It's not telly, it's football

Media academics don’t spend much time thinking about sport. Televised football is a case in point. Watching football is not seen as watching television. It is seen as ‘sport’. I heard a story recently about a lad who, on a first encounter with his girlfriend’s family, cut dinner short to go and watch a match, on his own. The family thought this was OK. Can you imagine somebody doing the same thing to watch any other type of programme without being considered to be ignorant or psychotic? ‘He left dinner to watch television on his own’. No danger of a second invitation there.

When it comes to sport, we seem to be unable to tell the difference between television and real life. A person who trains 7 days a week clearly likes sport. A television football fan who can’t run to save his life, can also legitimately say he likes sport. Our language does not seem to accommodate much difference between watching and doing. By overlooking sport, academia does not do much to right this popular misconception. There is a ‘sport’ blindspot at the centre of media studies that obscures what is perhaps the most popular, most lucrative and the most consequential use of media today.

Outside of policy discussions and debates about licencing, media and sport are seldom mentioned in the same breath. Yet media shape most of the sport that people see and experience. Television, newspapers and so on, shape the way we understand and discuss sport as a central part of our lives and cultures.

As media content, sport is fascinating. There’s been a lot of fuss about formats and reality television in recent years but sport got there first. A soccer match is essentially a format. It contains enough internal drama to let the same basic format and production model be rolled out endlessly. I think Mitchell and Webb say it best here.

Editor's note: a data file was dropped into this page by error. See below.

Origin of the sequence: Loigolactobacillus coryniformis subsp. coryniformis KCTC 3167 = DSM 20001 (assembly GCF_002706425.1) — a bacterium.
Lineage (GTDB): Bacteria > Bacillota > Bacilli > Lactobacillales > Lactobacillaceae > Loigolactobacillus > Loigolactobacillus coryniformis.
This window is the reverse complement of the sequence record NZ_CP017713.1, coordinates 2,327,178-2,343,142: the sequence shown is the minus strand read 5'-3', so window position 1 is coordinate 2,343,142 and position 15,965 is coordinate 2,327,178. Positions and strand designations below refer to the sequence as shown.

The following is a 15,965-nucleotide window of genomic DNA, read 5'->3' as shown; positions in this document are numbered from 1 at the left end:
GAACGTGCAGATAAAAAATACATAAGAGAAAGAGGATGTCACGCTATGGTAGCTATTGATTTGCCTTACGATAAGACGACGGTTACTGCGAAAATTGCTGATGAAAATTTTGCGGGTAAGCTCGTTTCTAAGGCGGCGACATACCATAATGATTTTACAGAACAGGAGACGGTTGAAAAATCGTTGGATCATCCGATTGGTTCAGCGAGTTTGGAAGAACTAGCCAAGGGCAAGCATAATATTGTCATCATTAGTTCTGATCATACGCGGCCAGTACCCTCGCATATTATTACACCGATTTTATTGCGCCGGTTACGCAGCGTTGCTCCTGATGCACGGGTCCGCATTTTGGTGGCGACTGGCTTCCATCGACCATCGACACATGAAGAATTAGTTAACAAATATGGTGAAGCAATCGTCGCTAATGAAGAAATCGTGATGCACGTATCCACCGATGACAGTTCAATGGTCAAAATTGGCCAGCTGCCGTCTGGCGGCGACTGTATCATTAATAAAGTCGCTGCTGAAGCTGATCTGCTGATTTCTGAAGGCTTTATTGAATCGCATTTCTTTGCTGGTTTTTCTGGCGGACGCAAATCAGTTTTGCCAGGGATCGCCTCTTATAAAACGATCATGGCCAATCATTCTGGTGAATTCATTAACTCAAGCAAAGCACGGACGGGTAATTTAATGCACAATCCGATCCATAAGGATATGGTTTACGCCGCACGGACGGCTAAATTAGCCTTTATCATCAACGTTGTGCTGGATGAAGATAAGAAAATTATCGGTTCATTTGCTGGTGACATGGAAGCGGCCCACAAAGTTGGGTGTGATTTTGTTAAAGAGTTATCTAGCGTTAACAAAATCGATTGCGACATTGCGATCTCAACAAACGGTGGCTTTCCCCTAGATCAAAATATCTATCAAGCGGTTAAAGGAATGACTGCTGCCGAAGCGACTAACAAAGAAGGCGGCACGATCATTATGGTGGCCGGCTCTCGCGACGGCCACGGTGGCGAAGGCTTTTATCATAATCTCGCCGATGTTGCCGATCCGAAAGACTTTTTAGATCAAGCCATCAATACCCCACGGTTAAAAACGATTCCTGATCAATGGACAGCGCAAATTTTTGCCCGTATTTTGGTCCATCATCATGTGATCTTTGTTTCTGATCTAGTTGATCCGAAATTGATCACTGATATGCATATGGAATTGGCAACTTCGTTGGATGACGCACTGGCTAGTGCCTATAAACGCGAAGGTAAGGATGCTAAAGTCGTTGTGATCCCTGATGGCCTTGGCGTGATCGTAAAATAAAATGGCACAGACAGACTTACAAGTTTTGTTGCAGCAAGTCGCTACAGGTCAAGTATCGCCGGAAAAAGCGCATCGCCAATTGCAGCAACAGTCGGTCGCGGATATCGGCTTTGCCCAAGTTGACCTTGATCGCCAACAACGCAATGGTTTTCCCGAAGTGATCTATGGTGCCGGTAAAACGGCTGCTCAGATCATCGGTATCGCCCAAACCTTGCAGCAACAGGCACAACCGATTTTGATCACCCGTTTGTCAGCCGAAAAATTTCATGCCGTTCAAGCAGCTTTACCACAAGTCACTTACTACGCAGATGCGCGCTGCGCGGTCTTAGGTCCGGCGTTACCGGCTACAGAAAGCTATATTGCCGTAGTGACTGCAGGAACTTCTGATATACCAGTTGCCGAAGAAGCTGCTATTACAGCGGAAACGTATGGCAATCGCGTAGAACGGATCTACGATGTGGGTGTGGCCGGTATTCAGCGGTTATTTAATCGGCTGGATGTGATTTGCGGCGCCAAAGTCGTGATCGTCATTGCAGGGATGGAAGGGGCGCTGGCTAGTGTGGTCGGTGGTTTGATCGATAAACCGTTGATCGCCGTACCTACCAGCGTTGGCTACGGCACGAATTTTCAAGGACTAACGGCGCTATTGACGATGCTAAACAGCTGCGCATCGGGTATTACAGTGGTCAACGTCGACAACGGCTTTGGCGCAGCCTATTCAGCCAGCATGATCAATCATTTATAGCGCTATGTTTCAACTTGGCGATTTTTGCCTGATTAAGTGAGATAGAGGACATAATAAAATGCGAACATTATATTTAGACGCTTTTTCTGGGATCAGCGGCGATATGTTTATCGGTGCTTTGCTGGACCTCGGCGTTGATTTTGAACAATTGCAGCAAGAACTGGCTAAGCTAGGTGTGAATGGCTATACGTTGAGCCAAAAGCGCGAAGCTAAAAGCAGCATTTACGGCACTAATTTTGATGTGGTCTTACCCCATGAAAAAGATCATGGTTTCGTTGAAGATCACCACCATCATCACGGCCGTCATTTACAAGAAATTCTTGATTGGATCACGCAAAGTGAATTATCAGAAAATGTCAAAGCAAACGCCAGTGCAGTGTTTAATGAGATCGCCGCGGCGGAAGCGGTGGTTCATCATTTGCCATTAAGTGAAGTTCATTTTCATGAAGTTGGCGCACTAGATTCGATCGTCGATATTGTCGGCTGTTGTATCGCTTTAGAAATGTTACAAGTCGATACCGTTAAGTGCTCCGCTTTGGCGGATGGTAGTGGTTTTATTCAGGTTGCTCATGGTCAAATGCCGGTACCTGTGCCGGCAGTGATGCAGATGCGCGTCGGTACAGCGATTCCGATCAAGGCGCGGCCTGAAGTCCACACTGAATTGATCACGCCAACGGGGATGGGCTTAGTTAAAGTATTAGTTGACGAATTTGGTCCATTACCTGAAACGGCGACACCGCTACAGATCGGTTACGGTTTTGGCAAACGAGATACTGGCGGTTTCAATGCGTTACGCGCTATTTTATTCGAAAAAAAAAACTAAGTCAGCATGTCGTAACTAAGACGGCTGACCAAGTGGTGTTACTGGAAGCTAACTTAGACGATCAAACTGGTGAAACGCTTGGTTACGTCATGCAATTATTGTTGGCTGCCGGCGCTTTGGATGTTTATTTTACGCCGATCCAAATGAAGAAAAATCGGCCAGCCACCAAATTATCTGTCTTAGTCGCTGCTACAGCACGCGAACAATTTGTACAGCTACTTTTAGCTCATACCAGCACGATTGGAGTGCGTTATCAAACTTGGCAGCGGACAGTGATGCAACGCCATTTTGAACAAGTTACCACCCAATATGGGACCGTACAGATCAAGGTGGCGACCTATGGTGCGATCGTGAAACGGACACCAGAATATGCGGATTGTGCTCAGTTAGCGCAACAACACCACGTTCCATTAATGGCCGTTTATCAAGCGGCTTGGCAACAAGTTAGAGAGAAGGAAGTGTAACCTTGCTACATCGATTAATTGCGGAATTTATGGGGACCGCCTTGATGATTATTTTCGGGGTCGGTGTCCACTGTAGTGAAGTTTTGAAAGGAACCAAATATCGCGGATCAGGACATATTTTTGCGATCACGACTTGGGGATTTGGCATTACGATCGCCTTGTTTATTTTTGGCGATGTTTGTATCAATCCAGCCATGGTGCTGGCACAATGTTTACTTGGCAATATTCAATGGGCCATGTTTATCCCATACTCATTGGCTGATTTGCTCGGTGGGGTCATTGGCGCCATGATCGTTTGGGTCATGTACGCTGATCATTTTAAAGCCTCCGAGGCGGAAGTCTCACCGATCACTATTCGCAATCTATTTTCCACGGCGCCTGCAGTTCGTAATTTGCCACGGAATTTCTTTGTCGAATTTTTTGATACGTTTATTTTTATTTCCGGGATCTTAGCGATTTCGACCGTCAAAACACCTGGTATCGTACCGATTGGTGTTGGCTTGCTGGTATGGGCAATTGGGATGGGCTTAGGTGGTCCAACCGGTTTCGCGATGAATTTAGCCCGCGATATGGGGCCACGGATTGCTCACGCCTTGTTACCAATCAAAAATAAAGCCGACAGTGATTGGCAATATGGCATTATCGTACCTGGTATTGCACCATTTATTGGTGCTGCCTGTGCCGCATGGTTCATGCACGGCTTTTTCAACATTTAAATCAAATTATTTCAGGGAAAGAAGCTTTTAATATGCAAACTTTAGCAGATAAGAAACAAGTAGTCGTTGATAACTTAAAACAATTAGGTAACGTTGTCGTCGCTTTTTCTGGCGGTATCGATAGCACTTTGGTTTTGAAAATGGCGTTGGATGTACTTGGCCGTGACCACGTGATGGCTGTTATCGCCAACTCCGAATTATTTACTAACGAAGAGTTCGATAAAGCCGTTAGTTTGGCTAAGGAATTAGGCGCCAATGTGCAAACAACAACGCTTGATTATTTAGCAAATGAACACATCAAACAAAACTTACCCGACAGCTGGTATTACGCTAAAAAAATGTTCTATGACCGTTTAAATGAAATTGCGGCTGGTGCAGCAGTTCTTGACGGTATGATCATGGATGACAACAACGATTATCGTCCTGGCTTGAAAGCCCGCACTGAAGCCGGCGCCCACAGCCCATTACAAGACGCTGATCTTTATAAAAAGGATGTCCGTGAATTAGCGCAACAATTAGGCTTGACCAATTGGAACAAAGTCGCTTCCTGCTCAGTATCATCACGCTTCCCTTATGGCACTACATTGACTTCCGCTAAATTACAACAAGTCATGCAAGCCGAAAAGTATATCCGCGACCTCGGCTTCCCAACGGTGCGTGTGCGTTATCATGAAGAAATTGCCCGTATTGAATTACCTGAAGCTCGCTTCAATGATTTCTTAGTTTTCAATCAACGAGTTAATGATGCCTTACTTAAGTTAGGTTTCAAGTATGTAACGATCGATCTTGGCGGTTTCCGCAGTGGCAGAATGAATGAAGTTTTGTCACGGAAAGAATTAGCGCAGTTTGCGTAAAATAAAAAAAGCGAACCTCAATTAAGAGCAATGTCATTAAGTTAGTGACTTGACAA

As a production, sport is cheap and popular. Even massive premiership football productions are economical in light of the massive audiences they attract. This explains why sport, along with other cheap forms of entertainment, dominates our media.

Everyone knows that football is an industry but people often overlook that it is a media industry. Footballers are media workers. Their monstrous salaries are not paid particularly because they’re good at football. They are paid because they generate massive revenue for companies like Sky though viewers’ subscriptions and advertising. Footballers are employees who create spectacle. Extending from this they create glamour and value for the products and services they endorse.

When it comes to media effects, sport is fascinating but ignored. Anyone can see that mediated sport has affected the clothing we wear, whether its football tops or aspiring ‘WAG’ fashions. Most of today’s role models are media sports personalities. It has shaped our language and the metaphors we use to describe and understand the world. Ask any politician or businessman. Sport, as it is mediated, as opposed to how it is played, is the source of group membership, polite conversation, rivalry, violence and lasting friendships. We take all of this for granted. It is just not seen to be a media issue. Maybe we need to spend more time thinking about and talking about what it means to live in a media-sports saturated society.